The Turkish government issued detention warrants for 101 military officers on Thursday and has so far detained 37 of them as part of its massive post-coup witch hunt targeting alleged members of the Gülen movement.
According to a report by Turkey’s state-run Anadolu news agency, the Ankara Chief Public Prosecutor’s Office issued detention warrants for 101 Turkish military personnel at the Air Force Command, including one brigadier general and several colonels, over their alleged links to the Gülen movement.
Turkish online news outlet TR724 has reported that among the officers being sought are a brigadier general, five colonels, two lieutenant colonels, four majors, 24 captains and 54 lieutenants.
Seventy-eight of the military members had previously been suspended from duty, while 23 others were dismissed over alleged links to the movement.
The 37 detained officers were apprehended in nationwide operations spanning 22 provinces.
Also on Thursday, a total of 46 military officers were arrested by an İstanbul High Criminal Court and sent them to jail over their alleged links to the Gülen movement.
Police detained 211 military officers, including serving colonels and lieutenant colonel after public prosecutors in İstanbul issued warrants for 300 military officers on May 11 as part of Turkish government’s post-coup witch hunt targeting alleged members of the movement.
Moreover on Thursday, the İstanbul 23rd High Criminal Court handed down aggravated life sentences to 22 officers over their alleged links to the Gülen movement and their alleged involvement in a controversial coup attempt on July 15, 2016. Fourteen of the sentences were reduced to life in prison for good behaviour.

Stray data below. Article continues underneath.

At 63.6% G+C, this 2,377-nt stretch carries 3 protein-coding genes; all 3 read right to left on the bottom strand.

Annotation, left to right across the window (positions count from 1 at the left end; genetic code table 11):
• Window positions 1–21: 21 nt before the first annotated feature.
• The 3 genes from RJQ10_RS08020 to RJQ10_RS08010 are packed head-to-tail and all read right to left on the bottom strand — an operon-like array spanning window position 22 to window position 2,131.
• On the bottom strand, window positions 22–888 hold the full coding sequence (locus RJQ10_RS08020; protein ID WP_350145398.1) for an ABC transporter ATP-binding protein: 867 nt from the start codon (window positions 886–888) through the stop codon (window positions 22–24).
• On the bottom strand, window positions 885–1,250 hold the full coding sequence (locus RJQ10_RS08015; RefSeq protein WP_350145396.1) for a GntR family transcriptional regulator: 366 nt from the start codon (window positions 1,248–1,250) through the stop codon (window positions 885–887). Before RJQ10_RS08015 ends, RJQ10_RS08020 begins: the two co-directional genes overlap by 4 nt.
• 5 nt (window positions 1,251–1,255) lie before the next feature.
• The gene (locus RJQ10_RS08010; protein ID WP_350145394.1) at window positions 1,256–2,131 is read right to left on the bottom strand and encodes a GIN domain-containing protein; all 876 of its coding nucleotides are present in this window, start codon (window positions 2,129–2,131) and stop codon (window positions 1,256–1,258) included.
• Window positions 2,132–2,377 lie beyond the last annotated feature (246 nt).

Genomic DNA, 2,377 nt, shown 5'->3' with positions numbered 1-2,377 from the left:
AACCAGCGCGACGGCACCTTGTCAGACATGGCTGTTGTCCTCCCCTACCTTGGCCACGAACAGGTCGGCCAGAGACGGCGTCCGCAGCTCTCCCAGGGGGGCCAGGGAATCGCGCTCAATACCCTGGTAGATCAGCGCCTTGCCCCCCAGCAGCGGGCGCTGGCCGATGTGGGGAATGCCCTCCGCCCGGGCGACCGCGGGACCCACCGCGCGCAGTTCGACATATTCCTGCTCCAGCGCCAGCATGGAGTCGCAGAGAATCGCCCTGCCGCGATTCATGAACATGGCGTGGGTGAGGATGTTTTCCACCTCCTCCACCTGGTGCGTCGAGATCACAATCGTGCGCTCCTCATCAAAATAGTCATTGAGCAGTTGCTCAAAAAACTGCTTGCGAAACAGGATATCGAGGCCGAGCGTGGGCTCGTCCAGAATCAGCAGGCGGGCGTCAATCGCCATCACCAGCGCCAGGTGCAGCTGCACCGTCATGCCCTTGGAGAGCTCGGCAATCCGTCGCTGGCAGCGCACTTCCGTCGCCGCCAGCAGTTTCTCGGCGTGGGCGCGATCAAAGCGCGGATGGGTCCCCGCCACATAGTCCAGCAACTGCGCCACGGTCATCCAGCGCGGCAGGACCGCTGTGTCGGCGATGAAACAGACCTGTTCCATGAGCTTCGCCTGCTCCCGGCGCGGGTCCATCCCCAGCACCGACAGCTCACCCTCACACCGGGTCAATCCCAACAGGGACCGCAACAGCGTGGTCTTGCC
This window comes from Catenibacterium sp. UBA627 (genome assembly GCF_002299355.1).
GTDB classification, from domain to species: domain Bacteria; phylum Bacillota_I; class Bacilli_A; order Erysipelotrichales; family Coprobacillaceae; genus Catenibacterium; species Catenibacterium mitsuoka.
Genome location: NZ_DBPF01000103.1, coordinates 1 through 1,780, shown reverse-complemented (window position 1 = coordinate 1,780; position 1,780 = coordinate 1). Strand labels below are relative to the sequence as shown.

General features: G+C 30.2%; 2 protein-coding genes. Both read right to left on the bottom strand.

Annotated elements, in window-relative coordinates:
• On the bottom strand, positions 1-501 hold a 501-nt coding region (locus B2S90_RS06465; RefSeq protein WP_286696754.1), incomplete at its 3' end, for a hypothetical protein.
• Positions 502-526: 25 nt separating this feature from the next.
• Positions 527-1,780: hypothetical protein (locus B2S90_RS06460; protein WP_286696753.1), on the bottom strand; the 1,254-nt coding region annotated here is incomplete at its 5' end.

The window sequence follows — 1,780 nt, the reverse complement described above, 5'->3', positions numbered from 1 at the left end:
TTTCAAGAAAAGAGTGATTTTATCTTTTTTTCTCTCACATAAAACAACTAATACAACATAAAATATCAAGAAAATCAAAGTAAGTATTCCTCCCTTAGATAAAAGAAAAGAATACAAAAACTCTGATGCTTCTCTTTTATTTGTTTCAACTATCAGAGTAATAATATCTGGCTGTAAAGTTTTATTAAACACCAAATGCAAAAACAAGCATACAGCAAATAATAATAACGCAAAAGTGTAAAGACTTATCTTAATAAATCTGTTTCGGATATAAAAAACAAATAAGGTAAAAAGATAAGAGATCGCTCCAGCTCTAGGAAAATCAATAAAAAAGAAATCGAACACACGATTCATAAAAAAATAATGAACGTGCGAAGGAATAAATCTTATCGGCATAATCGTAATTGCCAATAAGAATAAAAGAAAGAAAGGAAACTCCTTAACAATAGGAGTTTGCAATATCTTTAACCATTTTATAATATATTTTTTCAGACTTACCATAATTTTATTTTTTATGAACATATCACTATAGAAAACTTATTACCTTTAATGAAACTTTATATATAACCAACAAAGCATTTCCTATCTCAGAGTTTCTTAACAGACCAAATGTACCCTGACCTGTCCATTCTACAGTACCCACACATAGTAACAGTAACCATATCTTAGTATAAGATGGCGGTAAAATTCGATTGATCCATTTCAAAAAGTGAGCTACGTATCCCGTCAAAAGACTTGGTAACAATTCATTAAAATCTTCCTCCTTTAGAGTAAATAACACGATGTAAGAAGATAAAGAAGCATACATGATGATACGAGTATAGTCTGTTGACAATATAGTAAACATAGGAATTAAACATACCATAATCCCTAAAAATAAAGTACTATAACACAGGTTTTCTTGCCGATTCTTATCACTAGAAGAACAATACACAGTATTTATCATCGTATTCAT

They were all accused of attempting to overthrow the constitutional order. The court also ruled for 10 year-plus sentences for four other defendants on charges of alleged membership in the Gülen movement.
On Wednesday, at least 44 people were detained across Turkey over alleged links to Gülen movement. In western Manisa province, the detentions came after the chief public prosecutor’s office issued warrants for eight people. They were accused of membership in the Gülen movement and using the ByLock mobile phone messaging application.
Meanwhile 14 people were detained in Bolu, İstanbul, Ankara and Eskişehir provinces on similar accusations while in southern Antalya province, 22 people were detained for alleged use of ByLock.
Turkish authorities believe that ByLock is a communication tool among the alleged followers of the Gülen movement. Tens of thousands of people, including civil servants, police officers, soldiers, businessmen and even housewives, have either been dismissed or arrested for using ByLock since the failed coup attempt on July 15, 2016.
Turkey survived a controversial military coup attempt on July 15, 2016 that killed 249 people. Immediately after the putsch, the Justice and Development Party (AKP) government along with President Recep Tayyip Erdoğan pinned the blame on the Gülen movement.
Fethullah Gülen, who inspired the movement, strongly denied having any role in the failed coup and called for an international investigation into it, but President Erdoğan — calling the coup attempt “a gift from God” — and the government initiated a widespread purge aimed at cleansing sympathizers of the movement from within state institutions, dehumanizing its popular figures and putting them in custody.
Turkey has suspended or dismissed more than 150,000 judges, teachers, police and civil servants since July 15. On December 13, 2017 the Justice Ministry announced that 169,013 people have been the subject of legal proceedings on coup charges since the failed coup.
Turkish Interior Minister Süleyman Soylu announced on April 18, 2018 that the Turkish government had jailed 77,081 people between July 15, 2016 and April 11, 2018 over alleged links to the Gülen movement.